The mutations in the BRAF and RAS genes resulted in excessive activation of the mitogen-activated protein kinase (MAPK) pathway, which is an important oncogenic driver for PTC.22 Moreover, studies have revealed that phosphoinositide 3-kinase AKT (PI3K-AKT) pathway also drived carcinogenesis of PTC.23 Cell proliferation plays an important role in tumor progression and prognosis. Activation of PI3K-AKT signaling pathway results in high cell proliferation and vascularity.24 And abnormal activation of the PI3K-AKT pathway is crucial in initiation and progression of thyroid cancer.25 Therefore, in the present study, we investigated the different expression levels of ANGPTL4 in PTC, para-cancerous tissue and normal thyroid. We assessed the effect of ANGPTL4 on PTC cell proliferation and explored possible mechanism mediated by AKT pathway. This study will help to provide fundamental information as to its suitability as a target for the treatment of PTC.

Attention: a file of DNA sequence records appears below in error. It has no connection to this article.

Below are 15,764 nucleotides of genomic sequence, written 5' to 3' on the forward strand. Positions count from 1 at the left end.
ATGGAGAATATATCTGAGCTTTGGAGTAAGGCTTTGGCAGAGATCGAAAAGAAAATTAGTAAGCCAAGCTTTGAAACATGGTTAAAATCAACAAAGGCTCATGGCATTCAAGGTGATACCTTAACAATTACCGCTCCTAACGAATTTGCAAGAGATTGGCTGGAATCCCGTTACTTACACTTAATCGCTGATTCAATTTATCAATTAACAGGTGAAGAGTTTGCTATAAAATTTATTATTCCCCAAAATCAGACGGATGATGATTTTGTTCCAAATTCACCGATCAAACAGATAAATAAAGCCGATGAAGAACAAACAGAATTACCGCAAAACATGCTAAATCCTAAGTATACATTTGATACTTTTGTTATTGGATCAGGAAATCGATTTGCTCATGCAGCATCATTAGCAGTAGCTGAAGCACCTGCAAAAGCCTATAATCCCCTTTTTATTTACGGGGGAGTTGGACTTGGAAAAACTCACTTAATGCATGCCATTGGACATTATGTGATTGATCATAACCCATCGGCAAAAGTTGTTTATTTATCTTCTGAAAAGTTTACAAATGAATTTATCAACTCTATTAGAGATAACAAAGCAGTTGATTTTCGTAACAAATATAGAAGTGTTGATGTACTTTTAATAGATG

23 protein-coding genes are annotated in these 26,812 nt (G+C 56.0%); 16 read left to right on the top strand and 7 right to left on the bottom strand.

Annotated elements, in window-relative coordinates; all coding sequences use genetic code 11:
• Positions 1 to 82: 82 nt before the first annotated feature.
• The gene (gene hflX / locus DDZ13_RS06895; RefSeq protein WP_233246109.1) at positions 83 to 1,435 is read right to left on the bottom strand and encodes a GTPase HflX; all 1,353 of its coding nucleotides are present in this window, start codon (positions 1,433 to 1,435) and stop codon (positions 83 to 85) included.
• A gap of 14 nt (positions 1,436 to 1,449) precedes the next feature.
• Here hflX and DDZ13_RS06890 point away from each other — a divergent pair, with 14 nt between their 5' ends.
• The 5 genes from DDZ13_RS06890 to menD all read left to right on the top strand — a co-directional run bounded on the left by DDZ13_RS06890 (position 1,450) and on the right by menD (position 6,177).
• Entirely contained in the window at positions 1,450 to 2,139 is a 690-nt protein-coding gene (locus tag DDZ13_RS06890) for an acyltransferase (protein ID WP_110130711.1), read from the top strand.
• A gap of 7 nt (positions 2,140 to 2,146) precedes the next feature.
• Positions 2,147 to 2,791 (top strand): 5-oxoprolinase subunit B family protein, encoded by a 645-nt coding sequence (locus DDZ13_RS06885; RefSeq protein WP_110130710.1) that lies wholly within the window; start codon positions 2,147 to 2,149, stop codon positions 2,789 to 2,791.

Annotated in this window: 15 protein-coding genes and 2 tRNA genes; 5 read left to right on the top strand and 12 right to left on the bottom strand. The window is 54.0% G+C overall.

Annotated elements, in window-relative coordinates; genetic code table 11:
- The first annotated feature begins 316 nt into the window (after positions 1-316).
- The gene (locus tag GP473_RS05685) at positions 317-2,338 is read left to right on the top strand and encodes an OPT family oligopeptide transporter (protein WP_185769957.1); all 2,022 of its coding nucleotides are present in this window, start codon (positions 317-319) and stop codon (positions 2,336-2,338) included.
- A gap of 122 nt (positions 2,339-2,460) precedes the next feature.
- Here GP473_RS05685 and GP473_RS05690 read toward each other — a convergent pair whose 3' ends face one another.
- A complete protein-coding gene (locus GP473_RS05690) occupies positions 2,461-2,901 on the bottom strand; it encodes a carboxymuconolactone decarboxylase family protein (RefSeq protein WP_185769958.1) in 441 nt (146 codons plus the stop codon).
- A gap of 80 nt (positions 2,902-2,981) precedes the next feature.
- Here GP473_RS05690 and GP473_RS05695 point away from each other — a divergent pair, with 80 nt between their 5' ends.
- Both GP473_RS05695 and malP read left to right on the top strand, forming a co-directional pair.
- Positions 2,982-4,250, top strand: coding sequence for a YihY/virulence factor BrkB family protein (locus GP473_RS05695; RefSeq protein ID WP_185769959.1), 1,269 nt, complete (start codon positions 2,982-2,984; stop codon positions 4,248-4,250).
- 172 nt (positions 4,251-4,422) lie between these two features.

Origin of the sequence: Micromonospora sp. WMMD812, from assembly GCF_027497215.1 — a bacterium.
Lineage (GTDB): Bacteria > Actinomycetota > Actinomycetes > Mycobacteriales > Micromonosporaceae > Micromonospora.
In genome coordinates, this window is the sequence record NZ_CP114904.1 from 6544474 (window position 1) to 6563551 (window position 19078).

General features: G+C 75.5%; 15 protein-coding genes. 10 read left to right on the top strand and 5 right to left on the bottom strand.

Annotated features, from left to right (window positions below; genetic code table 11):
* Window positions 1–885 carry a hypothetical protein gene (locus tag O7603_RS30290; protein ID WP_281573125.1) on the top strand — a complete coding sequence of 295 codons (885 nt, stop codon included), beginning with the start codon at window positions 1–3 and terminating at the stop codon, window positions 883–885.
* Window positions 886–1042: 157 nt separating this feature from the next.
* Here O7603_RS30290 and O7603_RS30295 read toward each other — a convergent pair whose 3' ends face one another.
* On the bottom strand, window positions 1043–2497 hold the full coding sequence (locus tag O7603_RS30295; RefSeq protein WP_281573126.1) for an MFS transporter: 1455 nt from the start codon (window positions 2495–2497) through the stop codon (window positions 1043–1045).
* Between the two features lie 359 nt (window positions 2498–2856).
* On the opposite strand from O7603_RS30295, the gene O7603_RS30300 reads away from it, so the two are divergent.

Data Sets Collection and Thyroid Cancer Patient Samples
We obtained 32 pairs of papillary thyroid carcinoma and adjacent normal thyroid tissue from thyroidectomy conducted at the Luhe Hospital Capital Medical University between January 2016 and January 2017. All these confirmed thyroid cancer tissues and their adjacent normal thyroid tissues were embedded in paraffin wax. The clinicopathologic characteristics of patients with thyroid cancer are shown in Table 1. Ten fine needle aspiration thyroid samples (6 cases of benign thyroid node and 4 cases of malignant PTC) were collected for RNA-Seq and stored at −80°C. The clinical information is shown in Table 2. All patients in this study underwent histologic diagnoses. Tumors were staged based on the guidelines of the 7th edition of the American Joint Committee on Cancer Tumor-Node-Metastasis (AJCC-TNM) staging system. The clinical characteristics of patients were extracted from medical records. The research was approved by the Research Ethics Board of Luhe Hospital Capital Medical University and was carried out according to the World Medical Association Declaration of Helsinki. All patients included in the protocol signed a declaration of informed consent.